‘A sweetshop for adults’ - Norwich bookshop owner celebrates ten years at The Book Hive
PUBLISHED: 15:11 27 September 2019 | UPDATED: 15:11 27 September 2019
Jamie Honeywood Archant Norwich Norfolk
The owner of an award-winning Norwich bookshop celebrating ten years in the book industry has praised the city as the ideal environment for independent businesses.
Henry Layte, who founded The Book Hive in October 2009, described Norwich as "a fantastic city that wants to support independence", as he looked back at the last ten years of running the popular shop.
Mr Layte, now a father-of-two, recalled the opening of the London Street shop, hosted by Stephen Fry - which took place as the paint on the walls was still drying.
"My brother and I had renovated the shop and the paint was still wet when he came along to do the ceremony," he said.
"My wife and I found out we were having out first child the same day the shop opened. Since then I've been making it up day-by-day.
"We've moved four times, had another child and opened two publishing companies in that time.
"After a while you think as long as you can pay the mortgage that's all you can hope for."
Mr Layte, an ex-actor and writer who decided to open the business after thinking "the fact that there wasn't an indie bookshop in Norwich seemed mad" had previously worked at the National Theatre bookshop and hoped to bring a space "like a sweetshop for adults" to the Norfolk city.
"I was definite that a new shop here needed to be both central, and big enough to host events," he added. "This building, which was pretty iconic as Stevenson's florist and had been for 100 years, was perfect."
But over the years he's seen trade in the town change, with the summer season in the city now rivalling Christmas for the numbers of visitors it brings into the Lanes shops and restaurants.
"Tourism in Norwich has boomed in the last ten years," he said. "The summer trade has doubled to what it used to be.
"More people are discovering Norwich and Norfolk as a place to come and visit.
"Most cities are serviced by one bookshop, probably a Waterstones, but if you can't make a bookshop work in Norwich you're doing something wrong."
The book industry itself has also seen changes, with titles on nature writing and mindfulness growing in popularity, and book designs becoming more and more intricate - and important to their marketing.
Mr Layte said: "You can't now put books out that aren't beautifully designed.
"Books have become much better produced physically - children's books especially.
"And when you come into a bookshop now it looks fantastic."
And he added that he doesn't see the rise of technology - from online retail giant Amazon to the growing popularity of E-book readers, like Kindles - as a threat to his way of making a living.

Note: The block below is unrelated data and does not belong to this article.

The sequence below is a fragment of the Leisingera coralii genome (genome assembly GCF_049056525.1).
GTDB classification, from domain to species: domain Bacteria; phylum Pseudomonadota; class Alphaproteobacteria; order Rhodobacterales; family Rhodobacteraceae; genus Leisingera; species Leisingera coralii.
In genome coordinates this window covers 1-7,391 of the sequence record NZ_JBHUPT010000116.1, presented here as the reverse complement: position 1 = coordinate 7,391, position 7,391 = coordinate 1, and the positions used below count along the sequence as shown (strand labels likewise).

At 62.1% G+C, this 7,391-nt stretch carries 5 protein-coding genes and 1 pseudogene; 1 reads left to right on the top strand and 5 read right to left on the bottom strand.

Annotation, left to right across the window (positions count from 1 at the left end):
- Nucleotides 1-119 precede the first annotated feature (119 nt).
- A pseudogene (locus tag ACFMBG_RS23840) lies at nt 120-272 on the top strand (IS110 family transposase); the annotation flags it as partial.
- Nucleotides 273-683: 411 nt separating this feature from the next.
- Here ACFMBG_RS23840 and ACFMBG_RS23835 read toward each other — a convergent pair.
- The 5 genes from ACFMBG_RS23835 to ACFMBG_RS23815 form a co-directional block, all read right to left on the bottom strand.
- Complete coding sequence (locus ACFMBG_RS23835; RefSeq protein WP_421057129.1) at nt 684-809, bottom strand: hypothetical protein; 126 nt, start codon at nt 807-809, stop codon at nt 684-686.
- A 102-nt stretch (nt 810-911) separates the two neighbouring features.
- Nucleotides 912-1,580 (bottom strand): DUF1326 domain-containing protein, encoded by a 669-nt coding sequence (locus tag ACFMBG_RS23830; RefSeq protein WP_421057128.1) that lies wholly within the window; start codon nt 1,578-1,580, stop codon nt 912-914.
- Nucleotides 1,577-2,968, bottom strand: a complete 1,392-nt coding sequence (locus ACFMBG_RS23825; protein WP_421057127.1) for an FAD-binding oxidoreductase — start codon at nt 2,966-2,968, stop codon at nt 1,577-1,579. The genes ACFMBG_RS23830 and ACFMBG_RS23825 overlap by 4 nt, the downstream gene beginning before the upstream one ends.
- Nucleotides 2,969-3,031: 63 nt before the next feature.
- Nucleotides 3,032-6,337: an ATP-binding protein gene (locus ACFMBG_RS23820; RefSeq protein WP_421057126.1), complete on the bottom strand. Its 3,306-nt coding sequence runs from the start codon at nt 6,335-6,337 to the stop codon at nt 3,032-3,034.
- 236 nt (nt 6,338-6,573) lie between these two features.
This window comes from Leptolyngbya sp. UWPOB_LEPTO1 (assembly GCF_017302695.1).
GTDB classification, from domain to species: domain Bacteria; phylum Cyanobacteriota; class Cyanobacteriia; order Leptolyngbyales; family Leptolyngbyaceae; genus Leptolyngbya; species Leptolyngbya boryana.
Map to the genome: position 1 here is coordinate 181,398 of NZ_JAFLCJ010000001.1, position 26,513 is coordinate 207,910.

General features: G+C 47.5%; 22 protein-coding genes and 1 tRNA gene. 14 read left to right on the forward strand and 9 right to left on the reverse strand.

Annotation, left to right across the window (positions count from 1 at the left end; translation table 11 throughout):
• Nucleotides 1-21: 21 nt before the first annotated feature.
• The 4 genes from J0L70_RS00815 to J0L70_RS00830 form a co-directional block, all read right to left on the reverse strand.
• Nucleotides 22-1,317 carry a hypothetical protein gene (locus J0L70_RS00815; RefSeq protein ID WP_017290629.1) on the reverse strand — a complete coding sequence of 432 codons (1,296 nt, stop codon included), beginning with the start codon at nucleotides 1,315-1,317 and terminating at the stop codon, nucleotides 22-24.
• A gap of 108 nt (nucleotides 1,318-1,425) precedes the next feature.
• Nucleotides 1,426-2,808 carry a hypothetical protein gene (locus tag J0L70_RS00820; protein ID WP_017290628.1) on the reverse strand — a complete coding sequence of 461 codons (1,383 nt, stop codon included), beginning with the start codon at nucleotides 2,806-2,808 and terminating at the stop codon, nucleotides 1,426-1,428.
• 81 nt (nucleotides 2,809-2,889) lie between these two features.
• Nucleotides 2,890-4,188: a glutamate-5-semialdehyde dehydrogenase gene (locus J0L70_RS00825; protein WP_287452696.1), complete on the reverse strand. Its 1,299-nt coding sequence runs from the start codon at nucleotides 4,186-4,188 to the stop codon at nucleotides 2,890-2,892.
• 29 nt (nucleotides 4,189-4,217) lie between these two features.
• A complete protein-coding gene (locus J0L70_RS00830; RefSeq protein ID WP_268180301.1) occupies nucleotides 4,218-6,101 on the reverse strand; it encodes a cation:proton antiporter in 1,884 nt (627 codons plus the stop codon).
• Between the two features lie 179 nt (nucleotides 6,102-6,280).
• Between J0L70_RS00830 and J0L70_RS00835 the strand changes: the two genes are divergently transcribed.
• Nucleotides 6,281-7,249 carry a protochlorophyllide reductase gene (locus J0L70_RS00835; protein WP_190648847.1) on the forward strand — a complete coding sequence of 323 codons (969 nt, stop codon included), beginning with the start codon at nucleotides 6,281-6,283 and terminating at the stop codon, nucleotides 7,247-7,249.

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"Books are not just ways to make written words available to people," he said. "If they were people would have invented something long ago that would have replaced them."
But he added that smaller bookshops like The Book Hive, which has been named the UK and the East of England's best bookshop several times over the years, were more likely to be kept in line by publishers.
"If I had sold Margaret Atwood's book the day before it was put out, I would have been heavily fined, but Amazon do just get a slap on the wrist," he said, adding: "When JK Rowling's novel - The Casual Vacancy - came out I was sent a list of things I had to have.
"I needed steel cage with a lock on to keep the books safe in before sale."
The online retailer apologised for inadvertently sending out a small number of copies of the author's recent release The Testaments to US customers ahead of its release, which they said was as a result of a technical error.
And The Handmaid's Tale author, who recently praised Norwich as "an eccentric corner of the UK" - and The Book Hive as "a very good bookshop" - famously finished her 2015 novel The Heart Goes Last in one of the shop's upstairs writing booths, which Mr Layte has said "means a huge amount".
Other highlights over the years have included the two publishing companies - Galley Beggar Press and Propolis - founded from the shop, and Mr Layte's success in publishing a collection from the poet laureate Simon Armitage, and discovering the author Eimear McBride.
Her bestseller, A Girl Is A Half-Formed Thing, "turned her into a literary superstar," Mr Layte said.
"I was given a manuscript of it in the shop, read it on holiday and then met Eimear for the first time when I got back.
"Galley Beggar then published it - it's the book I feel the strongest attachment to of the last ten years.
"An amazing journey after nine years of her being rejected by publishers everywhere."
But it's not been an experience without its challenges for the 42-year-old owner, who describes the day job as "never stable".
Mr Layte said: "It's knowing that it always comes good and you just have to keep going.
"There are peaks and troughs.
"The challenges all involve juggling a very young family with the time and lack of money involved in setting up not just one but three businesses under one roof."
While his average day now involves less restocking of shelves, and focuses on the publishing business, ordering stock, and running events in Norwich and north Norfolk, he still comes into the city from his Aylsham home most days.
His hopes for the shop's future?
"Maintaining the best and most interesting stock of books for adults and children in the region."
- The Book Hive is hosting a 10th birthday party event on Friday, November 8, at the Norwich Arts Centre, billed as a celebration of a "full decade against all the nay-sayers, e-book buyers and Amazons of the world", to thank "the readers of Norwich". For tickets, priced at £5, visit, The Book Hive website.
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